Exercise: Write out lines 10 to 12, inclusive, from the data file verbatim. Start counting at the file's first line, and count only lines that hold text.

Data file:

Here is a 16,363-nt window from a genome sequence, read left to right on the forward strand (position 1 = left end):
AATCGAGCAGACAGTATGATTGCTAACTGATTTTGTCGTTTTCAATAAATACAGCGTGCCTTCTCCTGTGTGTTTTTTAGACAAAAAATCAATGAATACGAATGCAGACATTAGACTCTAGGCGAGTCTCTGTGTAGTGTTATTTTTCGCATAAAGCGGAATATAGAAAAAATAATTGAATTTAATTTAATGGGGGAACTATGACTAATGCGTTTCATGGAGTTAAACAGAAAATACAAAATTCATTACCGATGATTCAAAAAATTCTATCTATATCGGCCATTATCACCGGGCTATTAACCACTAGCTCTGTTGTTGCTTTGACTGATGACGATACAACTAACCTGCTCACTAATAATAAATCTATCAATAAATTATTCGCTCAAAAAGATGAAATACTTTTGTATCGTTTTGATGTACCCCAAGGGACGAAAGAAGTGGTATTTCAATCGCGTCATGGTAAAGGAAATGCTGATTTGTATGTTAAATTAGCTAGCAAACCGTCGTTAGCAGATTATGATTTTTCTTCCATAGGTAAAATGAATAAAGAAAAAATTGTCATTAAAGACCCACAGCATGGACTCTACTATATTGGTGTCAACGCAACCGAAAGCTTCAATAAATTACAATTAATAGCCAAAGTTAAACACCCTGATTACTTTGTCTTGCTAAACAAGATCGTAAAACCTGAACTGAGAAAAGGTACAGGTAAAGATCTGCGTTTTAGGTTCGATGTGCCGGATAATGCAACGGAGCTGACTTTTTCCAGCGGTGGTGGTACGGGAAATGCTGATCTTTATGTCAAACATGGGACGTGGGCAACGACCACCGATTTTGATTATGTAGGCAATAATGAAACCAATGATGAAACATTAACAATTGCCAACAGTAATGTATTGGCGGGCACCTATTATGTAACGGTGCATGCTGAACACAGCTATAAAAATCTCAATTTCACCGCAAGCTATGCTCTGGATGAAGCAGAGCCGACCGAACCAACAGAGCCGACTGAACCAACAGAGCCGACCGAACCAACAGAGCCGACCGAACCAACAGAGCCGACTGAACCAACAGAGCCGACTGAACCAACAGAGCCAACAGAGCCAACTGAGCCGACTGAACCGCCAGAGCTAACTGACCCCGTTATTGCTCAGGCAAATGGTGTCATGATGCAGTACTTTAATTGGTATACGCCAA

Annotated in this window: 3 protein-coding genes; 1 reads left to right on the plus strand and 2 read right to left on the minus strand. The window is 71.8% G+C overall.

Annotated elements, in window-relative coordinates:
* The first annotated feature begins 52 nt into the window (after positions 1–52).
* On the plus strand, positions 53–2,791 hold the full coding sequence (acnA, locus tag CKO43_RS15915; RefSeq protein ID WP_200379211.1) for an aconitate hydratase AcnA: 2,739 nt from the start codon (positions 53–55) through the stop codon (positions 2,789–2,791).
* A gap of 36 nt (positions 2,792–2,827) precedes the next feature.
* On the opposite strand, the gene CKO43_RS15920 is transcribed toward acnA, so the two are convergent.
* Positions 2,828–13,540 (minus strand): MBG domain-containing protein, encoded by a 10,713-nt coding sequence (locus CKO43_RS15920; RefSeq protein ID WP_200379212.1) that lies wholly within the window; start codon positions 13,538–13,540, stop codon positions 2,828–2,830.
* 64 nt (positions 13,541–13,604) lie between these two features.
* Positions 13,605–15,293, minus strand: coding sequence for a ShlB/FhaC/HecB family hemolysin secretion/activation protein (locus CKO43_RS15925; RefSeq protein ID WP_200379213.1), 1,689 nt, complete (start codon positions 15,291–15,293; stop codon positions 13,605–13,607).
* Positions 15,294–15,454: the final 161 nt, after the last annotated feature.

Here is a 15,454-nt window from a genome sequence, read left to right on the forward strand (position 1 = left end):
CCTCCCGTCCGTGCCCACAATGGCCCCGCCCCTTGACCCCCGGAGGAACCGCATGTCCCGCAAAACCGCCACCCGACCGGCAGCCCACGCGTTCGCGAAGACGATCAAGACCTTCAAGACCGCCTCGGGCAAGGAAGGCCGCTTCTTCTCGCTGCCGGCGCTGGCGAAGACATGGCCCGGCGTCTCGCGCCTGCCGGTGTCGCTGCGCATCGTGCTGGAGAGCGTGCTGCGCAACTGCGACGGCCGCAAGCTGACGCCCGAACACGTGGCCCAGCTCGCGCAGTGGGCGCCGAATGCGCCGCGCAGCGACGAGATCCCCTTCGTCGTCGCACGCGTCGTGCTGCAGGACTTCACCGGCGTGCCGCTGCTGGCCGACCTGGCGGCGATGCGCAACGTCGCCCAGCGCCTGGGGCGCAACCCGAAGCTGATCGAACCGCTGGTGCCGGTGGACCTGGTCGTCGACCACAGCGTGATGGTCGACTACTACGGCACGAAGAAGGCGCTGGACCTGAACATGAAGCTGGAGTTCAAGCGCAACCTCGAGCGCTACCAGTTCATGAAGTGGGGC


* 64 nt (positions 13,541–13,604) lie between these two features.
* Positions 13,605–15,293, minus strand: coding sequence for a ShlB/FhaC/HecB family hemolysin secretion/activation protein (locus CKO43_RS15925; RefSeq protein ID WP_200379213.1), 1,689 nt, complete (start codon positions 15,291–15,293; stop codon positions 13,605–13,607).
* Positions 15,294–15,454: the final 161 nt, after the last annotated feature.